Tours provide unseen aspects of city, address misconceptions of homelessness
A recent survey suggests there are more than 4,000 people in Melbourne who are physically homeless. And as if life on the streets wasn’t tough enough, community misconceptions about homelessness often create obstacles to help. Specifically, many believe the problem is simply a matter of shelter. The greater reality is most homeless individuals are not just lacking a permanent address but a host of social and economic resources as well. Beyond housing, Melbourne needed to correct misunderstandings and de-stigmatize these individuals to truly make a difference for these vulnerable members of their city.
The Enactus team at the University of Melbourne aimed to enable homelessness individuals by providing them with an opportunity to generate income and engage with the broader community. The way they sought to accomplish this was through an enterprise where homeless individuals conduct walking tours of Melbourne. The tours would offer customers a chance to discover unseen aspects of the city as well as a unique insight into the daily experience of a homeless person in that area.
The team worked with the Council to Homeless Persons to identify individuals willing to conduct tours. The project was piloted at the Melbourne Fringe Festival, one of the largest liberal arts festivals in the city. The group ran 10 tours with three tour guides. The project was the first ever event in the festival’s history to sell out before the festival even began. In one activity, the community gains insights into the larger issues surrounding homelessness and the guides gain the resources they need to leave their lives of unrest on the streets.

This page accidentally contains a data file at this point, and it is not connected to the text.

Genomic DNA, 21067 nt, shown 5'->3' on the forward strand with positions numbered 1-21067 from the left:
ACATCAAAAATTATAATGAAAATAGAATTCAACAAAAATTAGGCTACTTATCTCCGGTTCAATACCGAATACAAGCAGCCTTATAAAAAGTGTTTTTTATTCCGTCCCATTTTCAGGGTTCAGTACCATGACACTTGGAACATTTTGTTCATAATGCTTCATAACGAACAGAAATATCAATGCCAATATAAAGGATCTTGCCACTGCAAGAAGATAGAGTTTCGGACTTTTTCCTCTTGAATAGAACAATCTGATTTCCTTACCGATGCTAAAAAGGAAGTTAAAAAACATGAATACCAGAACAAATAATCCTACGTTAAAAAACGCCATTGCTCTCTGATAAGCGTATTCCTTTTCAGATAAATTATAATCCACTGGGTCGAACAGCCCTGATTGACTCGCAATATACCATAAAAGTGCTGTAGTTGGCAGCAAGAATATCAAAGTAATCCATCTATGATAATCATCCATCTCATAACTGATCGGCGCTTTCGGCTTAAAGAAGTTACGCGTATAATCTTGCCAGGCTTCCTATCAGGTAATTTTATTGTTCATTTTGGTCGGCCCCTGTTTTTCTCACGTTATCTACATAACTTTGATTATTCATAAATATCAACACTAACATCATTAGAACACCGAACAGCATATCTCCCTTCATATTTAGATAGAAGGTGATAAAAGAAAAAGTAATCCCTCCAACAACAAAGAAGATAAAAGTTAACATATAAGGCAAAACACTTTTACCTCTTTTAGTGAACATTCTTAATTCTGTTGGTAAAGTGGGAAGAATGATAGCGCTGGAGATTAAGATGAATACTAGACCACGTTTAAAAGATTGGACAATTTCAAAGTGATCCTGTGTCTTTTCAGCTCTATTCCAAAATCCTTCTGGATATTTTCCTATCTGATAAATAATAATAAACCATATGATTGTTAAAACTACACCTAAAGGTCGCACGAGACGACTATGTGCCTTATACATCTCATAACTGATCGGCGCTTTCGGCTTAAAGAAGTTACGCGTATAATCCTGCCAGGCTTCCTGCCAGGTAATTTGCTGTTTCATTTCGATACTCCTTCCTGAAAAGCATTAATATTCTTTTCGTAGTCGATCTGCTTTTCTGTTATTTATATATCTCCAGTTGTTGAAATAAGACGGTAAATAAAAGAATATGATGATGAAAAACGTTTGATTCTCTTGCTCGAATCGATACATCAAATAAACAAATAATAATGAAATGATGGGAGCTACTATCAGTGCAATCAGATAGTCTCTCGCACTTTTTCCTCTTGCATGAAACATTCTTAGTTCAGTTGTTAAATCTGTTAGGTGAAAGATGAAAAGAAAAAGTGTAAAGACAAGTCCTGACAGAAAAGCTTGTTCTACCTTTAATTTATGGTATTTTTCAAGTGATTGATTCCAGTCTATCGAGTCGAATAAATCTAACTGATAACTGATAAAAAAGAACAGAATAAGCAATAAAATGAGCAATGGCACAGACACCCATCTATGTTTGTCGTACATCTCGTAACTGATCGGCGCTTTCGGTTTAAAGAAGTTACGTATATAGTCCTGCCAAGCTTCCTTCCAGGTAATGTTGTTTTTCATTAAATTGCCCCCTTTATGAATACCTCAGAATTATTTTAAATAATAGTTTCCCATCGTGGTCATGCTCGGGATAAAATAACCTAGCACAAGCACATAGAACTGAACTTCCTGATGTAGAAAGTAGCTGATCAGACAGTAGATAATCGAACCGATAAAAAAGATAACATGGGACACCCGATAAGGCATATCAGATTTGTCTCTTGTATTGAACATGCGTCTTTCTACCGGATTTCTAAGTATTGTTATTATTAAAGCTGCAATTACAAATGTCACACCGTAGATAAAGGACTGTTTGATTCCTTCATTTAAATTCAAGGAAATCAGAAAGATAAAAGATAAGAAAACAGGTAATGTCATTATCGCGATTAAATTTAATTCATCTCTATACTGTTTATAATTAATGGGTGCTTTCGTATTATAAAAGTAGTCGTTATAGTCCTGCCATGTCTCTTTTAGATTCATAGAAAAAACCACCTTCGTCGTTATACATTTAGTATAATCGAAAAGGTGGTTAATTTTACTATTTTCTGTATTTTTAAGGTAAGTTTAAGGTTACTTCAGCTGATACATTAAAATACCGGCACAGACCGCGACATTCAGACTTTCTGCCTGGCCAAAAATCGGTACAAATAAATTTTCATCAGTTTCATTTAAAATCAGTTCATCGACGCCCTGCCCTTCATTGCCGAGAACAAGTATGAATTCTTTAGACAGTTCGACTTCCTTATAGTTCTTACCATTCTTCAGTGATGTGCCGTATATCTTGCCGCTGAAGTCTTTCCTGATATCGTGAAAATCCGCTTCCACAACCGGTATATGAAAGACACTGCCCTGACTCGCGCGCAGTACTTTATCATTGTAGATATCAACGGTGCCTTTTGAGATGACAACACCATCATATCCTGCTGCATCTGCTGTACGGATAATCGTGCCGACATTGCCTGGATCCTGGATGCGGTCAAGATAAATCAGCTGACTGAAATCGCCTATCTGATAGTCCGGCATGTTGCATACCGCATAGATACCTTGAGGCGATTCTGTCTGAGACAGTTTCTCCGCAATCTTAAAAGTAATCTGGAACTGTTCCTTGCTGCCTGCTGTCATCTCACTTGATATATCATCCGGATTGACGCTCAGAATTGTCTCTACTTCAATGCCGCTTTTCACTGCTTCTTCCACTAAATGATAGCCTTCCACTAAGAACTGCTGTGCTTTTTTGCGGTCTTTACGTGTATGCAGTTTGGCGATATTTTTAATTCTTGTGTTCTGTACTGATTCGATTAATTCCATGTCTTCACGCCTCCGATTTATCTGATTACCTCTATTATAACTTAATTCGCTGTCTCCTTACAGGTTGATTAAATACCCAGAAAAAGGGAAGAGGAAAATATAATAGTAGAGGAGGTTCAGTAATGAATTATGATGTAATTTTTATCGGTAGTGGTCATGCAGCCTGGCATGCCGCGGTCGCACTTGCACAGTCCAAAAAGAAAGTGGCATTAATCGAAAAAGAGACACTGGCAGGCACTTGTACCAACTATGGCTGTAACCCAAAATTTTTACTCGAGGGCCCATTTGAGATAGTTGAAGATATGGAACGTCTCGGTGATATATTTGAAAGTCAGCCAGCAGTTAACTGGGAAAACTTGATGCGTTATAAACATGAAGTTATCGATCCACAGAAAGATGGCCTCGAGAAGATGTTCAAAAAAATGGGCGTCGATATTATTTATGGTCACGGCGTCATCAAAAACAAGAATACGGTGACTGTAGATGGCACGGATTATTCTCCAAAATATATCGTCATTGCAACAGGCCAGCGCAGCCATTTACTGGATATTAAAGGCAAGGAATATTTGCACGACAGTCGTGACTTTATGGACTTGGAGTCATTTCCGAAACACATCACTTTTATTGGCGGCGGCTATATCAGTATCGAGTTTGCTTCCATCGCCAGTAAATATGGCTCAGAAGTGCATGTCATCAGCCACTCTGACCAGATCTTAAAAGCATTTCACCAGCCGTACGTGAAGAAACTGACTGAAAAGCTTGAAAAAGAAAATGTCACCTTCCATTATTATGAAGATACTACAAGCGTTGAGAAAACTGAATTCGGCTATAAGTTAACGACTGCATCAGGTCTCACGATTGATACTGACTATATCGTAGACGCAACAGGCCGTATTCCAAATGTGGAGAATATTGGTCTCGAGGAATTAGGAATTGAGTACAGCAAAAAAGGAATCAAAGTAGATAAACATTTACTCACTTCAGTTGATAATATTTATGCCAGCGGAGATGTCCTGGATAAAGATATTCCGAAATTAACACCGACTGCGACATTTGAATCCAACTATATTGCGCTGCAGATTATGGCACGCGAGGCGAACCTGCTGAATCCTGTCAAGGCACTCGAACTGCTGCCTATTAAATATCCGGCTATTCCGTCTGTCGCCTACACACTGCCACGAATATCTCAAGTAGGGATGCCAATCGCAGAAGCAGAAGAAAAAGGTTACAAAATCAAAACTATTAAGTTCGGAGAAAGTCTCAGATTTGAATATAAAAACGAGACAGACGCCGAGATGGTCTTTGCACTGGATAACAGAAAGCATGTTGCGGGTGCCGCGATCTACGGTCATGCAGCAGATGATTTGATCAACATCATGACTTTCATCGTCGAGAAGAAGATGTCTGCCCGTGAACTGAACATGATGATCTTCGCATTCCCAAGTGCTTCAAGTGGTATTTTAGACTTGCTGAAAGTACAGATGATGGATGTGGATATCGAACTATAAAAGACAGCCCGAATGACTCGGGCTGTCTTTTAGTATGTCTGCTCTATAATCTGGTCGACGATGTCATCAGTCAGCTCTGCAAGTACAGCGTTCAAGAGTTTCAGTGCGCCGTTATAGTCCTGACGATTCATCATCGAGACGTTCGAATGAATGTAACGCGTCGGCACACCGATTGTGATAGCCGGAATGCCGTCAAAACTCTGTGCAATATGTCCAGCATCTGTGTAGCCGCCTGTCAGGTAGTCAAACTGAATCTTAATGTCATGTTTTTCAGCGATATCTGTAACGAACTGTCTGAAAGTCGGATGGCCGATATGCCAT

The “Street Stories” project has not only increased awareness about homelessness among the more than 100 people who have participated in the tours, it has also helped three formerly homeless individuals gain valuable skills as well as needed income. For these men, the cycle homelessness has been broken. Thanks to the effort, they have each gained th skills and confidence to integrate back into their local society, obtain full-time employment and have permanent addresses.